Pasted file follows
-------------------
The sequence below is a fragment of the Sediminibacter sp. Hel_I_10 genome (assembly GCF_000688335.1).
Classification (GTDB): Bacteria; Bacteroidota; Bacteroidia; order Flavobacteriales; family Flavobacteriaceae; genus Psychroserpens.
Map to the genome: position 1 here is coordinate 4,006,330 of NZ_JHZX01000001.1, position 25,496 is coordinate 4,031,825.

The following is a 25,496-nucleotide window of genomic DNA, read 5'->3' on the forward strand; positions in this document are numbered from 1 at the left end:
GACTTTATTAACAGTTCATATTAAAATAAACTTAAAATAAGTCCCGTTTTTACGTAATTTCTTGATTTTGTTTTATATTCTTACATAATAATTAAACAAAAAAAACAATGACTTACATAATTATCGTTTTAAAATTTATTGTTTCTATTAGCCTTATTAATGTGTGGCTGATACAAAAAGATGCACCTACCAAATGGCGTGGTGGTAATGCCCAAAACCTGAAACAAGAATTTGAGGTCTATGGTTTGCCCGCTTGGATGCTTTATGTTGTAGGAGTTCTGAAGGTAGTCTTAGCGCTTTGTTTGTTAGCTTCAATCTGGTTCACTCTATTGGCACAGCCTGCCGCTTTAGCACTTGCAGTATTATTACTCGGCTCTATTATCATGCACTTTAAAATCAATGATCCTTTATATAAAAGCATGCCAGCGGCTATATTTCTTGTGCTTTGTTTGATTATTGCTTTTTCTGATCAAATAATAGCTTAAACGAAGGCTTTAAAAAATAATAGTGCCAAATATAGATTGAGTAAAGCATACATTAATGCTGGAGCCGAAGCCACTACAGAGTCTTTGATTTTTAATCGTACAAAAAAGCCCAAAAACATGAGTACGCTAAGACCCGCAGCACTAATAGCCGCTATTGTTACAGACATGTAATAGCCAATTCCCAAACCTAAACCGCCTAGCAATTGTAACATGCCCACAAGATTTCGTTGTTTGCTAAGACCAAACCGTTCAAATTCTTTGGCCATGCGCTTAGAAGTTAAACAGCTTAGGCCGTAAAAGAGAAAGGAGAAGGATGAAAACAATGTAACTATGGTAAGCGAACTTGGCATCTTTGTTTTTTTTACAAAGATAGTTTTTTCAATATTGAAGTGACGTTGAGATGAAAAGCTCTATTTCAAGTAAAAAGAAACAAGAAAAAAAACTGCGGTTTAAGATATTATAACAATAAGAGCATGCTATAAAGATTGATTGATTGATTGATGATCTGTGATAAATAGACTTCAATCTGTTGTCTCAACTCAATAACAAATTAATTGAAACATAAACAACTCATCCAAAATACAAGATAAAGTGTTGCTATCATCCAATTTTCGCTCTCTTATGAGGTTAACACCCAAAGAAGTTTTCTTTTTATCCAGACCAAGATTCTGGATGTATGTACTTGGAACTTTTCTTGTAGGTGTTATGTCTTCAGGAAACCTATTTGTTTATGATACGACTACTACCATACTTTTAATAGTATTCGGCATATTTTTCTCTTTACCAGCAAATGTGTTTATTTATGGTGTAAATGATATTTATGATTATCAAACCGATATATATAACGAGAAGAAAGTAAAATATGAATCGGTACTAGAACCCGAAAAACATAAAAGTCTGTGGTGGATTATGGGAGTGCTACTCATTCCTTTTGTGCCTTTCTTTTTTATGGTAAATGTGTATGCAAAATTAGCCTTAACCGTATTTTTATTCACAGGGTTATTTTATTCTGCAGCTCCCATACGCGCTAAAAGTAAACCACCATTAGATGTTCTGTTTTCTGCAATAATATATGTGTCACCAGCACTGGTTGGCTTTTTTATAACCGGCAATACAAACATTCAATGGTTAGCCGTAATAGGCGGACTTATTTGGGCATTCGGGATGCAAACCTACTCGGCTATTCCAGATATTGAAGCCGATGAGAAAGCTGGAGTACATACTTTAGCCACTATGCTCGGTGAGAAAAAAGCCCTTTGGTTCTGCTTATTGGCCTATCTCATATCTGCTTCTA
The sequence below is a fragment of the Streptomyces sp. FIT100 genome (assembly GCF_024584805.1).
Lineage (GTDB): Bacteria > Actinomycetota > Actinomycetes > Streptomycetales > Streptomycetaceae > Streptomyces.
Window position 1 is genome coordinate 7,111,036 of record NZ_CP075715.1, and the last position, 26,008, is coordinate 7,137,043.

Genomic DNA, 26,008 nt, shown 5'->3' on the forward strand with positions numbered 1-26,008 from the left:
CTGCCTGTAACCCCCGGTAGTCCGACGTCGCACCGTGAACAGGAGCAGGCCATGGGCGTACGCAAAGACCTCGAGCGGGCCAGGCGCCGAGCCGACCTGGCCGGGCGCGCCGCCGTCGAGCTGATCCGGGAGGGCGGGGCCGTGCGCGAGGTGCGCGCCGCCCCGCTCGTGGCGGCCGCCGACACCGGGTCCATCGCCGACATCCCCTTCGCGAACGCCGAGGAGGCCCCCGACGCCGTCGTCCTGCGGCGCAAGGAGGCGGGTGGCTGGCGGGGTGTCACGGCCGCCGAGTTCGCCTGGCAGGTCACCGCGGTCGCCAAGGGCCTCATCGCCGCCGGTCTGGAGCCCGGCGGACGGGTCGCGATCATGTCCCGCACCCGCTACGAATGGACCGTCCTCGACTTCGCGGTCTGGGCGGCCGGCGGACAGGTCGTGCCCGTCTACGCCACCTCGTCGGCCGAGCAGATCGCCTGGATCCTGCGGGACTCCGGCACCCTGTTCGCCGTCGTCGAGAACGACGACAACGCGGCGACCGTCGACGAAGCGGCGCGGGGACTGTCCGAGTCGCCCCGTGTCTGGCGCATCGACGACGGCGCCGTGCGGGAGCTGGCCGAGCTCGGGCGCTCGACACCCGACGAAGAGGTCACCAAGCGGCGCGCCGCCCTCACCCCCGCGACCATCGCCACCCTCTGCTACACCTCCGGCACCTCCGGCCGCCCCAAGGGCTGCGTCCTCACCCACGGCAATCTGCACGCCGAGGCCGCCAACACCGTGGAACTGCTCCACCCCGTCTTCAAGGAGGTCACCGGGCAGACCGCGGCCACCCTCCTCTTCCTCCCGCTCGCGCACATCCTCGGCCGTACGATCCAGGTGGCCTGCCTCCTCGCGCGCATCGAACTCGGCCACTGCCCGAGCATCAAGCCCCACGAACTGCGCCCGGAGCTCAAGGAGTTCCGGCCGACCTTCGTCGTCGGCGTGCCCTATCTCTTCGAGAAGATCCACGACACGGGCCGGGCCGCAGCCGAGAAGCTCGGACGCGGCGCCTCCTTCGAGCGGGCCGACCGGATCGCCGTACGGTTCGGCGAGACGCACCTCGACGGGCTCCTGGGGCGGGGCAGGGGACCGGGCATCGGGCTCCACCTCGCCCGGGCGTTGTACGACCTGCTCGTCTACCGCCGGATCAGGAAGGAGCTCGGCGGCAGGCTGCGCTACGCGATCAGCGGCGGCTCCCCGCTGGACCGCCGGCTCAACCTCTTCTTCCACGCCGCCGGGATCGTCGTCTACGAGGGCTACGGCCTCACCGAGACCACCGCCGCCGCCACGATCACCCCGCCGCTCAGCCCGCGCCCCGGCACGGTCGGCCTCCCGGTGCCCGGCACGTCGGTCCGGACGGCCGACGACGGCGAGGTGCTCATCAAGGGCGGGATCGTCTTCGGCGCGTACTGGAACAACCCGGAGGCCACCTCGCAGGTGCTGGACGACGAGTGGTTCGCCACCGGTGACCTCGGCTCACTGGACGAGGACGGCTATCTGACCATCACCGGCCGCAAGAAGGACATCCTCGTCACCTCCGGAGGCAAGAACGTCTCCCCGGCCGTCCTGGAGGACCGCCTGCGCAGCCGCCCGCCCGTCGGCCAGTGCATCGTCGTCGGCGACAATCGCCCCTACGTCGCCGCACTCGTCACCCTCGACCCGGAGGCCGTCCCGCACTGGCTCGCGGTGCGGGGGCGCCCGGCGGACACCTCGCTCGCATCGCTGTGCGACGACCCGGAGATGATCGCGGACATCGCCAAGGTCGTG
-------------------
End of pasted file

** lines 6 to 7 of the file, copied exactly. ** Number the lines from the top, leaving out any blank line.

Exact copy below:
The sequence below is a fragment of the Streptomyces sp. FIT100 genome (assembly GCF_024584805.1).
Lineage (GTDB): Bacteria > Actinomycetota > Actinomycetes > Streptomycetales > Streptomycetaceae > Streptomyces.